Fall is a special season for all, especially for fly fishers. The multi-colored riparian foliage is like a brilliant tapestry, strung along the streams’ edges. Their sheer beauty is sometimes distracting when fly fishing the fall season. But the trout, brook and brown, are in peak condition, ready to spawn, and fiercely defend their reds. Thus it is the season that offers the best chance to land a trophy trout.
In the Rocky Mountains of Montana, the cottonwoods, willows and aspens turn bright yellow, while the red-twig dogwoods lend a red hue. Both contrast with the ever-present dark green conifers.
The upper section of the Ruby River courses through the Beaverhead-Deerlodge National forest. It is home to native cutthroat trout, rainbow trout, cutbow (a cross of the former two), an occasional brown trout, mountain whitefish, and a rare grayling. A modest stream, it is visited by few anglers, and offers a wilderness-like experience.
The Gallatin River begins in Yellowstone National Park. It runs north, joining the Madison and Jefferson Rivers at the town of Three Rivers, to form the Missouri River.
The Madison River also begins in Yellowstone National Park. The section above Hebgen Lake is famous for its fall-run brown trout. As they move upstream to spawn, they are followed by rainbow trout, hoping to feast on the brown trout eggs. The fall-run trout are large and feisty!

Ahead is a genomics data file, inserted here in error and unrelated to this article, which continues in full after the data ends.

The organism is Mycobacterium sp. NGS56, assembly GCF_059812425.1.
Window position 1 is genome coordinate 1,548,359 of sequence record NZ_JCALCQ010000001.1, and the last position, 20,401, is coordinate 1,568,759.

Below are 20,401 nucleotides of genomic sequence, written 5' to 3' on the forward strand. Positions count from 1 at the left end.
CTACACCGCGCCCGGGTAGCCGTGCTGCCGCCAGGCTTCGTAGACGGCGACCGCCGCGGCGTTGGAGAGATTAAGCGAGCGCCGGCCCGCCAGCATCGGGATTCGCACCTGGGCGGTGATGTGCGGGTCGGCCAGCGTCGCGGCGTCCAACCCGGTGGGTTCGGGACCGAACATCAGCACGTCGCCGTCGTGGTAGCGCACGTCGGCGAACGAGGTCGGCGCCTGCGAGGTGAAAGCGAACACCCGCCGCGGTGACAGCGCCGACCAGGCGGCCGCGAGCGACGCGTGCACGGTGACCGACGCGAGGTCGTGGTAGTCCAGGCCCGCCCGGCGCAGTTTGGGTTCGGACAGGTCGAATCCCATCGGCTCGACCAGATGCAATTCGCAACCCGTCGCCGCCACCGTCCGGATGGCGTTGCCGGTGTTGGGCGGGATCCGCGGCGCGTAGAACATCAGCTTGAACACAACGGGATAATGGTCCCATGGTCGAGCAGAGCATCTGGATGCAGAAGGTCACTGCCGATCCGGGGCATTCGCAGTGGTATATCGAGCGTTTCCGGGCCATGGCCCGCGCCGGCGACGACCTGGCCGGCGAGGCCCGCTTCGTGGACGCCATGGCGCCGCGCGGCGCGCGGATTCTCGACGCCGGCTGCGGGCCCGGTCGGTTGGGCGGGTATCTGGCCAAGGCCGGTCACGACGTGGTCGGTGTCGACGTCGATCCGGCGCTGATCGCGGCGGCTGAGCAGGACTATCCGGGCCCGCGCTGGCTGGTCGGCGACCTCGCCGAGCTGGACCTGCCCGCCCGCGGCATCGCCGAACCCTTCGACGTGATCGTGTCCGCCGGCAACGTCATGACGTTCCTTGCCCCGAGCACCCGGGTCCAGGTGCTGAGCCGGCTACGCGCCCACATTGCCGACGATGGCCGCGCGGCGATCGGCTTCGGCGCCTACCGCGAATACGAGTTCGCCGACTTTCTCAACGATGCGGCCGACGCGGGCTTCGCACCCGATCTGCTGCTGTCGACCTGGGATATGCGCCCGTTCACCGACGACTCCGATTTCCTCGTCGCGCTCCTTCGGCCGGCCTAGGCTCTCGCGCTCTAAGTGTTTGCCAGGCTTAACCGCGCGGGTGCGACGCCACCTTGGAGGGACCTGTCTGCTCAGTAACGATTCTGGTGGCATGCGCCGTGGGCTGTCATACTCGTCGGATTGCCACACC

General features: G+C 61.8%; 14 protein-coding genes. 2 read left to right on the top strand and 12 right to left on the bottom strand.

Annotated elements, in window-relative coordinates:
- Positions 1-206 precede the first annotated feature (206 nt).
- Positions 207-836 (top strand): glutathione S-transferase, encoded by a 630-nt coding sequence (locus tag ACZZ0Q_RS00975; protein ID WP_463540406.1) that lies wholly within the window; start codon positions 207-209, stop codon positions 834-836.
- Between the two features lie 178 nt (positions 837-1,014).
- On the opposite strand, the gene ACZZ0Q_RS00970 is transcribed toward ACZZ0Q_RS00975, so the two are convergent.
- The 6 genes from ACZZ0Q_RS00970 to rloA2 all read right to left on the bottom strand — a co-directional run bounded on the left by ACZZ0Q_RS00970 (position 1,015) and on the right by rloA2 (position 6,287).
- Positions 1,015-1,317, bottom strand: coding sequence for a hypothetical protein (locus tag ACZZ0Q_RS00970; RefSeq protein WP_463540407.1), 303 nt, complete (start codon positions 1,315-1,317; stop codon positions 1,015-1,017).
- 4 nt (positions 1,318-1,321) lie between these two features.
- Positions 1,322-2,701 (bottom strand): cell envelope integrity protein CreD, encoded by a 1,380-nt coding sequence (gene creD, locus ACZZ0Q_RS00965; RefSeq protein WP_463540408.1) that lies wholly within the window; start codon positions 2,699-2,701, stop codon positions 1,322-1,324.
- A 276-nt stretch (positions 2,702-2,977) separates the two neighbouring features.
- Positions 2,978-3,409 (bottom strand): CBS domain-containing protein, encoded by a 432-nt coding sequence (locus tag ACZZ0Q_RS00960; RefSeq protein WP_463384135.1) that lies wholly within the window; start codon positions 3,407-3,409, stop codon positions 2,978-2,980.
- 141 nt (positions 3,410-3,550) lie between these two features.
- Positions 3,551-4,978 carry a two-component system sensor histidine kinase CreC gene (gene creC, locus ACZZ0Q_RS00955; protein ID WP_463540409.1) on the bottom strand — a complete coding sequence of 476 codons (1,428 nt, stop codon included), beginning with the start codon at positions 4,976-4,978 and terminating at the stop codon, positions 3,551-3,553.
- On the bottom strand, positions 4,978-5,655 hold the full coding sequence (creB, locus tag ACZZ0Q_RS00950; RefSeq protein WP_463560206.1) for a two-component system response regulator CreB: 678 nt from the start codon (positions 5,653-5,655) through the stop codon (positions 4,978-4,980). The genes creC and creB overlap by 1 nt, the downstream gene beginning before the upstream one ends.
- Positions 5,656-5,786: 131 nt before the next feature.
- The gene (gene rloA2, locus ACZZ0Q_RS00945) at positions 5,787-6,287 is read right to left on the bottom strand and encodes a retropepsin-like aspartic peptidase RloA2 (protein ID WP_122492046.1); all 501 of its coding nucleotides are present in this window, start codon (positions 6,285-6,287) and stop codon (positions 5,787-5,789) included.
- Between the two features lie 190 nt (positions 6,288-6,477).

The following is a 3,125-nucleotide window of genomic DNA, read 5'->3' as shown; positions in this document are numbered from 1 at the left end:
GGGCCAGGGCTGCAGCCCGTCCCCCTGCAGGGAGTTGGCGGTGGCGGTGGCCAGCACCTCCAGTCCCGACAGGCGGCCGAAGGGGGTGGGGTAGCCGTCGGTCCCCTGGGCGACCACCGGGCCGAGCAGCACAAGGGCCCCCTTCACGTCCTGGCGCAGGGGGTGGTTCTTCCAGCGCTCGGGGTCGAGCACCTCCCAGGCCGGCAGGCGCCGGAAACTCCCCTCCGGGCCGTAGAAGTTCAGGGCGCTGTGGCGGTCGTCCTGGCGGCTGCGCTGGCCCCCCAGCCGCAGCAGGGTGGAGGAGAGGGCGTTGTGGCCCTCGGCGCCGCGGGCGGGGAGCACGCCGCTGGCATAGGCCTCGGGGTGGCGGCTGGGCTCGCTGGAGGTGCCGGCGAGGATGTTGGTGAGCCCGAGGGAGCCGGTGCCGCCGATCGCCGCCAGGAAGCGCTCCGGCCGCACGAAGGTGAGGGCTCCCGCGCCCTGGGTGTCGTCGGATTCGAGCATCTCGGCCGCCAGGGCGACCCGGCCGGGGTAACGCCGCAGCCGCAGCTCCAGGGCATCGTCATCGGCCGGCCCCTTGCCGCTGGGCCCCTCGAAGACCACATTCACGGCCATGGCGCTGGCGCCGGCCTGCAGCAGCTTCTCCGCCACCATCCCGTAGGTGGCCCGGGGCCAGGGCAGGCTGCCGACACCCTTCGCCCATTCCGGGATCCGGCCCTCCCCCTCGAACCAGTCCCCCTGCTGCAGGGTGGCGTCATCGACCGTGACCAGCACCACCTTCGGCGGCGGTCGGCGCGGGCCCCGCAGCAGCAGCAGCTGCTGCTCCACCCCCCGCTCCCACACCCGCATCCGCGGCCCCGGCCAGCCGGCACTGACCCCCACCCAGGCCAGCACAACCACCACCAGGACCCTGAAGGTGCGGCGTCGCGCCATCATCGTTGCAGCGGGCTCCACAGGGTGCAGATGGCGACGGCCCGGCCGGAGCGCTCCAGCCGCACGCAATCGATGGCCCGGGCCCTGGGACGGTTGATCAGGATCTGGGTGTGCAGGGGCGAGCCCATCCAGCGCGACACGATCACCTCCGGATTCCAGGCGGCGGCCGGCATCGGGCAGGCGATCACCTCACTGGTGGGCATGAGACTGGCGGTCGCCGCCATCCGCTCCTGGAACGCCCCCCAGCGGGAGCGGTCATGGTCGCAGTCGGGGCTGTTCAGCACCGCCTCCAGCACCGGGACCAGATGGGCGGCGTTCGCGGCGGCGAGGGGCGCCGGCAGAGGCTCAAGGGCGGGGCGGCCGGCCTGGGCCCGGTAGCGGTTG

In the Blue Ridge Mountains of Virginia, a colorful mix of hardwoods and conifers crowd the streams’ edges. The Piney River is one of many streams that run off the eastern slope of these mountains.
A bit farther to the west lie the Allegheny Mountains, which offer larger waters, like Back Creek, the Bullpasture and Jackson Rivers.
In the fall, most streams will experience their lowest water levels of the year. Runs become slow, clear and shallow. A fly fisher’s watchful eye can often see trout finning in their waters.
The summer mayfly and caddis hatches have nearly come to an end. Other than a few gray drakes and mahoganies, only the tiniest of flies are present. Most nymphs are small as well, having hatched but a few weeks earlier.
But in the fall, trout are trying to fatten up for the upcoming winter, and for brook and brown trout, the spawn. Faced with a diminished supply of aquatic insects, they turn to baitfish and trout-fry for a high protein meal. Thus fall is synonymous with streamer fishing. While streamers may be fished year ’round, they are especially effective at this time of the year. I like to fish a tandem rig, with a streamer and a small, trailing soft hackle. Browns seem to prefer the streamer, while rainbows usually go for the soft hackle.
As the sun sets on summer, don’t despair. The bountiful summer hatches may have come to an end for the year, but fly fishing the fall season is indeed a special experience. There are fewer fly fishers on the streams, and the fish are hungry and strong. So try giving them a big meal, and enjoy the beautiful panorama the fall season provides!
by Al Simpson, November, 2016.